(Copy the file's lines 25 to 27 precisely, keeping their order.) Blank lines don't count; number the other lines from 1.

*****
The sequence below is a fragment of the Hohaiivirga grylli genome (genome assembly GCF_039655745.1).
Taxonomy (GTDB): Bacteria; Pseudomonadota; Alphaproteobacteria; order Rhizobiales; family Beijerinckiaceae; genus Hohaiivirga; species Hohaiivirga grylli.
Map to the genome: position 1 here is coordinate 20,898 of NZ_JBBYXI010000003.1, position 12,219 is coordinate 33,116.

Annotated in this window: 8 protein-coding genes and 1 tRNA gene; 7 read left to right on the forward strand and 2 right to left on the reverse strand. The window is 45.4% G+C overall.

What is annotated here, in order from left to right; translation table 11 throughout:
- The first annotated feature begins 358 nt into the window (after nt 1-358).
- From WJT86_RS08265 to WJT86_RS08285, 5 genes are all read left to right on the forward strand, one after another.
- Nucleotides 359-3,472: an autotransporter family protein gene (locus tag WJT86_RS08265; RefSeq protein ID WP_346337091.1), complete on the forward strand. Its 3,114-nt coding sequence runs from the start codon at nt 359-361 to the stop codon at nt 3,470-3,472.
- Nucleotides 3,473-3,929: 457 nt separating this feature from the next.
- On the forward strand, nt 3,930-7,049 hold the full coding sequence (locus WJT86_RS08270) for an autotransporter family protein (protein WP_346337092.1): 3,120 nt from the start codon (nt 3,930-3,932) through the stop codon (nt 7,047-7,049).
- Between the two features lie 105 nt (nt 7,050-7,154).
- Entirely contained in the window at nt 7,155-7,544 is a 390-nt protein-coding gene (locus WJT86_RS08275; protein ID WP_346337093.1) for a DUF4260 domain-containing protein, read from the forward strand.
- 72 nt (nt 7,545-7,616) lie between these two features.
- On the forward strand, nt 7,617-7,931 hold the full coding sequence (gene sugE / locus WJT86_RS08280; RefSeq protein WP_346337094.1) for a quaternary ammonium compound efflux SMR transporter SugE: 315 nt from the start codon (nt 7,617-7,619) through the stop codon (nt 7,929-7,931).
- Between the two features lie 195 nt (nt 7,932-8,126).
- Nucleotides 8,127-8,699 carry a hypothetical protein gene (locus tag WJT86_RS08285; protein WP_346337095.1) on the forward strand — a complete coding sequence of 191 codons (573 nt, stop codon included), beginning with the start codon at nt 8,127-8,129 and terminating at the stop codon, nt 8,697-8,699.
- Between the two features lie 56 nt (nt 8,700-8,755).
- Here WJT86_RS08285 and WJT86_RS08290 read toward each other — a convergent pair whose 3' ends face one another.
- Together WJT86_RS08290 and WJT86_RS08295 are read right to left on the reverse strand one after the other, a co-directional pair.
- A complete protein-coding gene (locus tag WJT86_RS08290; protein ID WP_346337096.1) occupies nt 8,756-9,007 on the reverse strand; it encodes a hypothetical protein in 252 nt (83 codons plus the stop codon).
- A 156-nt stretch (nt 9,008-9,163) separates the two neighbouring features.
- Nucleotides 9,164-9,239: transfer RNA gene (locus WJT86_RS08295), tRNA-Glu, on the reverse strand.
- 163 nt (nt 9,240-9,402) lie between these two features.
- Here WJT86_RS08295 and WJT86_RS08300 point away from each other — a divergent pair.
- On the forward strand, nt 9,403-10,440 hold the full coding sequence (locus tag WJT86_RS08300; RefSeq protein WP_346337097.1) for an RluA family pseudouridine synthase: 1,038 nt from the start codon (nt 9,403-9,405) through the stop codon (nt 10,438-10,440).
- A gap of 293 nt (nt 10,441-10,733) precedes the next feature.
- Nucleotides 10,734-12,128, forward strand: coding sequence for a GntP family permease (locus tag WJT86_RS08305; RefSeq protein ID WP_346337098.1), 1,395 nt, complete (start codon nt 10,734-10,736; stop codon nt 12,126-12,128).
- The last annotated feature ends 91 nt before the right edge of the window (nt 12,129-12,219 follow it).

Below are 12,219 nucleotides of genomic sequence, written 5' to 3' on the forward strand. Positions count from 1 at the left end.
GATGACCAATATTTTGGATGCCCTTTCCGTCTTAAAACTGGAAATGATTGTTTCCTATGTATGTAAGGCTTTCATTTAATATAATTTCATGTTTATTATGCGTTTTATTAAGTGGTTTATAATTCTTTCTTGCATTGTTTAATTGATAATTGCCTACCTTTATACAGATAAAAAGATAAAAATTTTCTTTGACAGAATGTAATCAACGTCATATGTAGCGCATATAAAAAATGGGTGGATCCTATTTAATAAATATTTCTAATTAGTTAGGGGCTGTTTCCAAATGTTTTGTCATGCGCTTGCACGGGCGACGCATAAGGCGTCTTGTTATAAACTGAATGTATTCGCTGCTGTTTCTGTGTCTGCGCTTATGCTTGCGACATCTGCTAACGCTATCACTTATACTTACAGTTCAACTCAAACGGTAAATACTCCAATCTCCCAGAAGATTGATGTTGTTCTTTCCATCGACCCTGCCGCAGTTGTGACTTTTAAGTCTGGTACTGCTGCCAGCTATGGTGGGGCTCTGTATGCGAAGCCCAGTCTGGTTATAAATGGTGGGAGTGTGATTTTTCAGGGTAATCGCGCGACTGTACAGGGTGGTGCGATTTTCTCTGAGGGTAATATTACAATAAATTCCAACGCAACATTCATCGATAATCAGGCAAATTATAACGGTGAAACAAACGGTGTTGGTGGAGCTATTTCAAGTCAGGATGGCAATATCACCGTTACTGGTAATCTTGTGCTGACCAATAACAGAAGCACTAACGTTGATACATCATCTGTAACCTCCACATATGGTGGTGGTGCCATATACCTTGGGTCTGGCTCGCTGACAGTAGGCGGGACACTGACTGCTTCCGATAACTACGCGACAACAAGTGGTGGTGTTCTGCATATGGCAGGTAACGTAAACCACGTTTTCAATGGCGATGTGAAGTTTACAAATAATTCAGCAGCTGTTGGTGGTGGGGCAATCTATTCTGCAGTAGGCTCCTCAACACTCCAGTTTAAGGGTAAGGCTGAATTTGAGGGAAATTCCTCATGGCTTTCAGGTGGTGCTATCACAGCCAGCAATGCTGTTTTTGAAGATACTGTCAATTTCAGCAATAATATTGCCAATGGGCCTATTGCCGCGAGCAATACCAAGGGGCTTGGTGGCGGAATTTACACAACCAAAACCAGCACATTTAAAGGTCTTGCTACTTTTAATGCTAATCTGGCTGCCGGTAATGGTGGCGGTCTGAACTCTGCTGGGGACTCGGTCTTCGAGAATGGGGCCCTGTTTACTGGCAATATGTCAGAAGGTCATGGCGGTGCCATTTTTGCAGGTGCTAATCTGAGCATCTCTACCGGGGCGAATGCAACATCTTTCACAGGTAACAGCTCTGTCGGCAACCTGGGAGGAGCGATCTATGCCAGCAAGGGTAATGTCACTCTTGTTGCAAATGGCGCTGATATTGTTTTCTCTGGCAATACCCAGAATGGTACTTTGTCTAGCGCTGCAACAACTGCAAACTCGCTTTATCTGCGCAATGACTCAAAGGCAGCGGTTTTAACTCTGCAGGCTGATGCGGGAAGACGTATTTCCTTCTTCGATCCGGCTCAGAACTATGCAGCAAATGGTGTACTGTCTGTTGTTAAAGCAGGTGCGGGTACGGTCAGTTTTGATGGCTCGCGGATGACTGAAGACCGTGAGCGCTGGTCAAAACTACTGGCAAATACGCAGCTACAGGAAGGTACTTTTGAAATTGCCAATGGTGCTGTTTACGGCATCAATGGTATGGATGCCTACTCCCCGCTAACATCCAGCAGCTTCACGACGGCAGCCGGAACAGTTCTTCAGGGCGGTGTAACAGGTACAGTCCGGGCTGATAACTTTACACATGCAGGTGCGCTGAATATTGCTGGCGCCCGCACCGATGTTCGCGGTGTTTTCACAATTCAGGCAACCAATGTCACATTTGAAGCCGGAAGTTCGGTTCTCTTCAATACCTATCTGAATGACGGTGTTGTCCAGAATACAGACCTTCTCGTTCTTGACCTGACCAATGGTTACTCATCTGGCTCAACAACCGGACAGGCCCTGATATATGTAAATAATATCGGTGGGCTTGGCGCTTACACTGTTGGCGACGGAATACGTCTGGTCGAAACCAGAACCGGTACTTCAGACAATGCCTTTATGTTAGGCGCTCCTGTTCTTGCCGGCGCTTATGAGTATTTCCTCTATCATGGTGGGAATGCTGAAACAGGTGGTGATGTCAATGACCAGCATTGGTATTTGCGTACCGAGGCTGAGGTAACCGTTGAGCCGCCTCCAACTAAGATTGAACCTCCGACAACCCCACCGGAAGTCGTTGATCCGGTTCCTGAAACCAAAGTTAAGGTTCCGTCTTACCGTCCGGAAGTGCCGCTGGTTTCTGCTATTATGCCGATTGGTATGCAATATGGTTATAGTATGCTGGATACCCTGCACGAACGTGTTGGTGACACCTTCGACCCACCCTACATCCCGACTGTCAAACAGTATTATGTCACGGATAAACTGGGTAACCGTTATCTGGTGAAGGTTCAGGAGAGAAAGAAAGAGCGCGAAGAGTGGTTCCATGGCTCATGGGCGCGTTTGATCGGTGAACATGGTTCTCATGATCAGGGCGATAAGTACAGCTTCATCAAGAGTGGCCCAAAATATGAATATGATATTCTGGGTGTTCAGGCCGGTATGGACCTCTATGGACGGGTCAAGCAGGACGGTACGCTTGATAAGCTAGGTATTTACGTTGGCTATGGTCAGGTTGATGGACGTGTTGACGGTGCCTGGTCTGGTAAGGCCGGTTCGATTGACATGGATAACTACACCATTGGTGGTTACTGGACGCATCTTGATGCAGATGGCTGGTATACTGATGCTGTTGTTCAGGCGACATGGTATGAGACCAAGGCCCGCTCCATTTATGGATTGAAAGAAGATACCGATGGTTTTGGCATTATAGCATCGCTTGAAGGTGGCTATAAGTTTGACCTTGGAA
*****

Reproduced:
- On the forward strand, nt 9,403-10,440 hold the full coding sequence (locus tag WJT86_RS08300; RefSeq protein WP_346337097.1) for an RluA family pseudouridine synthase: 1,038 nt from the start codon (nt 9,403-9,405) through the stop codon (nt 10,438-10,440).
- A gap of 293 nt (nt 10,441-10,733) precedes the next feature.
- Nucleotides 10,734-12,128, forward strand: coding sequence for a GntP family permease (locus tag WJT86_RS08305; RefSeq protein ID WP_346337098.1), 1,395 nt, complete (start codon nt 10,734-10,736; stop codon nt 12,126-12,128).